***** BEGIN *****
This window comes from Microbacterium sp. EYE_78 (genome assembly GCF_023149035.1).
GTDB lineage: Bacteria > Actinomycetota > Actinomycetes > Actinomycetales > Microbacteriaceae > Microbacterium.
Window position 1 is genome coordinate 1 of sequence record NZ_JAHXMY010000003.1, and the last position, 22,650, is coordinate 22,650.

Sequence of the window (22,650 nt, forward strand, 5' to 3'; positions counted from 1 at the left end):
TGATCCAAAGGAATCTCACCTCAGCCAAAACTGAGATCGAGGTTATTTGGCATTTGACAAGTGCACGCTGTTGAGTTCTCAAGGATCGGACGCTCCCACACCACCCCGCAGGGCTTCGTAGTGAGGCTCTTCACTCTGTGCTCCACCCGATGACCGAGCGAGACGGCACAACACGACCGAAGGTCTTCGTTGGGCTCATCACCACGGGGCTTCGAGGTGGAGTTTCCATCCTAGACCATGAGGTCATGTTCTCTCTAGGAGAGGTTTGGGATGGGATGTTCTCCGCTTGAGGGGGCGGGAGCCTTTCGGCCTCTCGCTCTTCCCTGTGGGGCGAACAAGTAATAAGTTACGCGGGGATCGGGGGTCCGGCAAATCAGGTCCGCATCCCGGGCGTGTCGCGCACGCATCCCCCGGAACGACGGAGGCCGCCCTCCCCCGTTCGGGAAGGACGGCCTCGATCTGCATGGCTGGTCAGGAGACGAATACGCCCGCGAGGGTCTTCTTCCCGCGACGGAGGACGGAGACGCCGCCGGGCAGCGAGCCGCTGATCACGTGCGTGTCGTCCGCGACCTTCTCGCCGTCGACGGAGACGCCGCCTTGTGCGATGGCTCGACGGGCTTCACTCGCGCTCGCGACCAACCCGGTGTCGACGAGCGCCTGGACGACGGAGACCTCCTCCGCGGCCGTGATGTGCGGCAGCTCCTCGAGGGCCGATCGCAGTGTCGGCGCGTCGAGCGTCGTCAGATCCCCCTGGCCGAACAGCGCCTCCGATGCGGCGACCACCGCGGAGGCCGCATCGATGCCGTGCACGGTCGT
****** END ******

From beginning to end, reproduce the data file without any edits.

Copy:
This window comes from Microbacterium sp. EYE_78 (genome assembly GCF_023149035.1).
GTDB lineage: Bacteria > Actinomycetota > Actinomycetes > Actinomycetales > Microbacteriaceae > Microbacterium.
Window position 1 is genome coordinate 1 of sequence record NZ_JAHXMY010000003.1, and the last position, 22,650, is coordinate 22,650.

Sequence of the window (22,650 nt, forward strand, 5' to 3'; positions counted from 1 at the left end):
TGATCCAAAGGAATCTCACCTCAGCCAAAACTGAGATCGAGGTTATTTGGCATTTGACAAGTGCACGCTGTTGAGTTCTCAAGGATCGGACGCTCCCACACCACCCCGCAGGGCTTCGTAGTGAGGCTCTTCACTCTGTGCTCCACCCGATGACCGAGCGAGACGGCACAACACGACCGAAGGTCTTCGTTGGGCTCATCACCACGGGGCTTCGAGGTGGAGTTTCCATCCTAGACCATGAGGTCATGTTCTCTCTAGGAGAGGTTTGGGATGGGATGTTCTCCGCTTGAGGGGGCGGGAGCCTTTCGGCCTCTCGCTCTTCCCTGTGGGGCGAACAAGTAATAAGTTACGCGGGGATCGGGGGTCCGGCAAATCAGGTCCGCATCCCGGGCGTGTCGCGCACGCATCCCCCGGAACGACGGAGGCCGCCCTCCCCCGTTCGGGAAGGACGGCCTCGATCTGCATGGCTGGTCAGGAGACGAATACGCCCGCGAGGGTCTTCTTCCCGCGACGGAGGACGGAGACGCCGCCGGGCAGCGAGCCGCTGATCACGTGCGTGTCGTCCGCGACCTTCTCGCCGTCGACGGAGACGCCGCCTTGTGCGATGGCTCGACGGGCTTCACTCGCGCTCGCGACCAACCCGGTGTCGACGAGCGCCTGGACGACGGAGACCTCCTCCGCGGCCGTGATGTGCGGCAGCTCCTCGAGGGCCGATCGCAGTGTCGGCGCGTCGAGCGTCGTCAGATCCCCCTGGCCGAACAGCGCCTCCGATGCGGCGACCACCGCGGAGGCCGCATCGATGCCGTGCACGGTCGT